The two norse banners were pretty easy, as most of my extra figs were vikings (thanks Sean!1!!). I picked dramatic poses for those ones and cut away swords, opened hands and placed the banners in place. My trick for easily opening hands is to simple cut away the previous weapon first. Second, I stick my hobby knife blade along the side of the hand that would normall open (where the fingers and the thumb meet), and then gently press and wiggle from side-to-side. After some short amount of time, the hand will be open and ready for a banner. It will help to keep it in place by also gluing the bottom of the banner to the base, or to the foot of the fig.

The Norwegian Banner

For the Scots-Saxon fig, I just used a spear-wielding viking. That one was a bit more tricky to get the banner onto. Instead of cutting out the spear I simply glued the banner above the shield hand and behind the shield. It turned out to be pretty good because the glue had a lot of shield to stick against. Finally, for the British, I needed something that represented a sub-roman Brit. I didn't have anything that would easily do the job... So, I picked an Ancient Brit that I had left over that had the right shape of shield and a cloak. After that, I snipped the sword, placed the banner post and then it was done. The rest could be done with paint, making sure the shield had the right 'P' with the cross one it.

The Scott-Saxon Banner

As for painting, I limited my palette for ease of completion as well as a way to make the faction colours for each fig more obvious. So, I painted the banners using the brightest colours I could find that corresponded with the army colour on the online map. This would make it easier to identify the army, and allow players to overlook the potential figures misrepresentation :) A little freehand was added to make them look that much more dynamic and I was done! In designing the banners, I tried to be representative of the faction as well. So, for both viking armies I used the quarter circle with tassles that was typical of Vikings during the period. For the sub-roman Brits I used the dragon banner. For the others, I just went with your standard rectangle, as I couldn't really find anything else and it allowed me more room for freehand! Another thing that I tried to do was actually represent the player's army. For example, Sliepnir, the eight legged horse of Odin is on the banner of Mike's DBA army general. So, I put it onto the Danish army figure's banner as well. This is also true for the Welsh and the Norwegians. The others I hadn't seen.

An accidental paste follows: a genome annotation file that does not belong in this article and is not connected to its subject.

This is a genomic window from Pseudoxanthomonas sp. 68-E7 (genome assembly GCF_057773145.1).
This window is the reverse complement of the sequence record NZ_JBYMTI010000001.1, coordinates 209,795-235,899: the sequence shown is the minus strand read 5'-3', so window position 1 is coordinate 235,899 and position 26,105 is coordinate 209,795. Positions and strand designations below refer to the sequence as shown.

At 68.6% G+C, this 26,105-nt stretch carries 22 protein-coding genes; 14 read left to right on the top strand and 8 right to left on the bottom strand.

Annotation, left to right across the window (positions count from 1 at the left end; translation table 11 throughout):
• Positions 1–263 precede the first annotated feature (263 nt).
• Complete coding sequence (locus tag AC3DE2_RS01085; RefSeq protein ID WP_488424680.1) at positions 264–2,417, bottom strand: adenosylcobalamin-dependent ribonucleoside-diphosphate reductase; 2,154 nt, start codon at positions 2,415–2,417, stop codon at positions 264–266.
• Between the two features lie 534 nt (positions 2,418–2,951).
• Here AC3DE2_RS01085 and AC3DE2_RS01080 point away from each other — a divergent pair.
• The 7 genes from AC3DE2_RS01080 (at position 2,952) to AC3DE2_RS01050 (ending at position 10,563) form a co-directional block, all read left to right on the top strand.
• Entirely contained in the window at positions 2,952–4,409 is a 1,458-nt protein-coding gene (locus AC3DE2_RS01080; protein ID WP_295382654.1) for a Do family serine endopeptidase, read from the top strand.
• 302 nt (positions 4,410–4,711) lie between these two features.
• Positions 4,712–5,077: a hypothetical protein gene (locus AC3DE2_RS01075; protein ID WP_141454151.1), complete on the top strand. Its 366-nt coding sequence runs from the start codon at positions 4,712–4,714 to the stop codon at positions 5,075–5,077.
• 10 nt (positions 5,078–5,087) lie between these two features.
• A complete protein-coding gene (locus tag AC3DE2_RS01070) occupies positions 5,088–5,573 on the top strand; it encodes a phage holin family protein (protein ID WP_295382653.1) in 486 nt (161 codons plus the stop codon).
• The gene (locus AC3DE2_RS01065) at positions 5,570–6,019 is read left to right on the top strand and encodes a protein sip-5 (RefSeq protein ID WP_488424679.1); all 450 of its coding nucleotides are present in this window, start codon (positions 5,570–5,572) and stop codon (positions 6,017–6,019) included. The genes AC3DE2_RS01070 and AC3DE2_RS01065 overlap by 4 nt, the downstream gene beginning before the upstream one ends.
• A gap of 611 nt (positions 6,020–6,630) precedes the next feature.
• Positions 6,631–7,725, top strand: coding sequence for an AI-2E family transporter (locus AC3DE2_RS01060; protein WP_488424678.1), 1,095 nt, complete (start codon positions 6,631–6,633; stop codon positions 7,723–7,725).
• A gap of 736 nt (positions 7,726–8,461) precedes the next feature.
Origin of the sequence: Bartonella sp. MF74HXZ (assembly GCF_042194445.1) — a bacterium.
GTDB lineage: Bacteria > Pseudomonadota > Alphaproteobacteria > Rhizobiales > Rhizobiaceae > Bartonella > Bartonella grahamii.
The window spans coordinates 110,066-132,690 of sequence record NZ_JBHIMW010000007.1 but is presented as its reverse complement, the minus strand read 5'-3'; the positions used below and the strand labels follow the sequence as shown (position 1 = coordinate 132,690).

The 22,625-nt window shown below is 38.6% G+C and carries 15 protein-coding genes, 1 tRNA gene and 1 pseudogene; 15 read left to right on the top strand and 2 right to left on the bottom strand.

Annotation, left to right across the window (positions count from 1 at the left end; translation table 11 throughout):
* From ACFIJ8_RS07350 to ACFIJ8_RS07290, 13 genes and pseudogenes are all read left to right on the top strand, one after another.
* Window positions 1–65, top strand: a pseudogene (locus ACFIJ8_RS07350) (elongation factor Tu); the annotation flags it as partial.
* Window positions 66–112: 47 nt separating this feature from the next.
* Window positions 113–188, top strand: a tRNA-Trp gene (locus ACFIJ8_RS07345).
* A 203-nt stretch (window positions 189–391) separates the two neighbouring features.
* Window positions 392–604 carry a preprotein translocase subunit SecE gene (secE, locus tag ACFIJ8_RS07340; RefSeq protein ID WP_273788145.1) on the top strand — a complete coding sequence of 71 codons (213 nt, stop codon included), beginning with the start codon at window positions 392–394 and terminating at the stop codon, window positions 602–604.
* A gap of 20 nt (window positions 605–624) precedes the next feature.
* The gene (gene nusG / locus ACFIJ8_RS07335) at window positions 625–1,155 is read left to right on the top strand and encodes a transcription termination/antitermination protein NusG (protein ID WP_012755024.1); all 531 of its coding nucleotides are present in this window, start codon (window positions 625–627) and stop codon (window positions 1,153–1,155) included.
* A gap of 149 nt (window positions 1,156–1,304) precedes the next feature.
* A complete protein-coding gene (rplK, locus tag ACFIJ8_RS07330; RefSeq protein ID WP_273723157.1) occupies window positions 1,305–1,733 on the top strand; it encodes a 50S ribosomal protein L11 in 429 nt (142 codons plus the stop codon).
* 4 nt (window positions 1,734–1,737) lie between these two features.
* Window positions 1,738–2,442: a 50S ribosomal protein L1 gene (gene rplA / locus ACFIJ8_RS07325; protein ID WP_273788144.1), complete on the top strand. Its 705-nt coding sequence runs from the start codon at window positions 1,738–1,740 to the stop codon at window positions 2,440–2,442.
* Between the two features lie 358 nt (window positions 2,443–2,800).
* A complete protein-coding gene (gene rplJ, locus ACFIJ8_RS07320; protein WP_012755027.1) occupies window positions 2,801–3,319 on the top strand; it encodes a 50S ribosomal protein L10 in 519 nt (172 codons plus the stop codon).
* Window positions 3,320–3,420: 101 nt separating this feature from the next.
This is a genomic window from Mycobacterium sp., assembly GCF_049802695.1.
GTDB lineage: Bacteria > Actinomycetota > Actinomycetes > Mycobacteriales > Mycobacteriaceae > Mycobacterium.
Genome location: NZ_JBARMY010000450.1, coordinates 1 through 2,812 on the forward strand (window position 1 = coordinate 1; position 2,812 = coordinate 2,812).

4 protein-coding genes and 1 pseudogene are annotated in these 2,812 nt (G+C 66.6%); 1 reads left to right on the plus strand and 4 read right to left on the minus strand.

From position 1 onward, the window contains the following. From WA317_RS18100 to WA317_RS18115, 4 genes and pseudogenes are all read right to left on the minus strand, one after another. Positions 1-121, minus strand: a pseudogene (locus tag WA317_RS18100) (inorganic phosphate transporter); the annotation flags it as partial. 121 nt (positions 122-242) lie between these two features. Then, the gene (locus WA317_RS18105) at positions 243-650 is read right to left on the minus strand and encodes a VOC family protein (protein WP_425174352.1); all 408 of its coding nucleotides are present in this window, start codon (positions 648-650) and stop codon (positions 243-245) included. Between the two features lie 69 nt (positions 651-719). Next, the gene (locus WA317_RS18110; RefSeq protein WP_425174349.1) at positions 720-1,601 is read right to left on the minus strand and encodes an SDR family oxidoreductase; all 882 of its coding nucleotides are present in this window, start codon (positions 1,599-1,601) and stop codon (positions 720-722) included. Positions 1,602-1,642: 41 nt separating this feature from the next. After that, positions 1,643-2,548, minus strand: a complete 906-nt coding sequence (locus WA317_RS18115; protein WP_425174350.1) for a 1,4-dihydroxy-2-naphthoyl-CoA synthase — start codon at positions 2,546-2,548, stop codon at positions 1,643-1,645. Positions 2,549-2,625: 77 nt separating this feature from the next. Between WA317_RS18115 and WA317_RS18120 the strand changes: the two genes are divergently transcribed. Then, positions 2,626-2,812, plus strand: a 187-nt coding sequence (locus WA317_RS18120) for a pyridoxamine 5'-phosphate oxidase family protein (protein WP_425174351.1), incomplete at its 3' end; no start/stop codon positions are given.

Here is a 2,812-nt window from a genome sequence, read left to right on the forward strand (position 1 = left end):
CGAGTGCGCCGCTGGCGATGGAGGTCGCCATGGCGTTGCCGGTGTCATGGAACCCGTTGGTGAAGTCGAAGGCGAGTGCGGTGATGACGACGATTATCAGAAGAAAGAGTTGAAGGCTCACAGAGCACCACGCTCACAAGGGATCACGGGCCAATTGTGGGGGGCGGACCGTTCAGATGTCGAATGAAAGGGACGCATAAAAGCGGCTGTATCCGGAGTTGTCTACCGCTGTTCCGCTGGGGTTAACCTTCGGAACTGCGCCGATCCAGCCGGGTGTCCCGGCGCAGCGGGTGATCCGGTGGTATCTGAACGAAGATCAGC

The Romano-British Banner

All in all, I am quite happy with the way the board and the army figures turned out. I also think it added to the snazziness of the campaign itself! Sure, a player may find their army down by more than half of their numbers by the end of the first turn, but at least they could spend their time gazing longingly at the realms of their adversaries on a 3Dish campaign terrain map!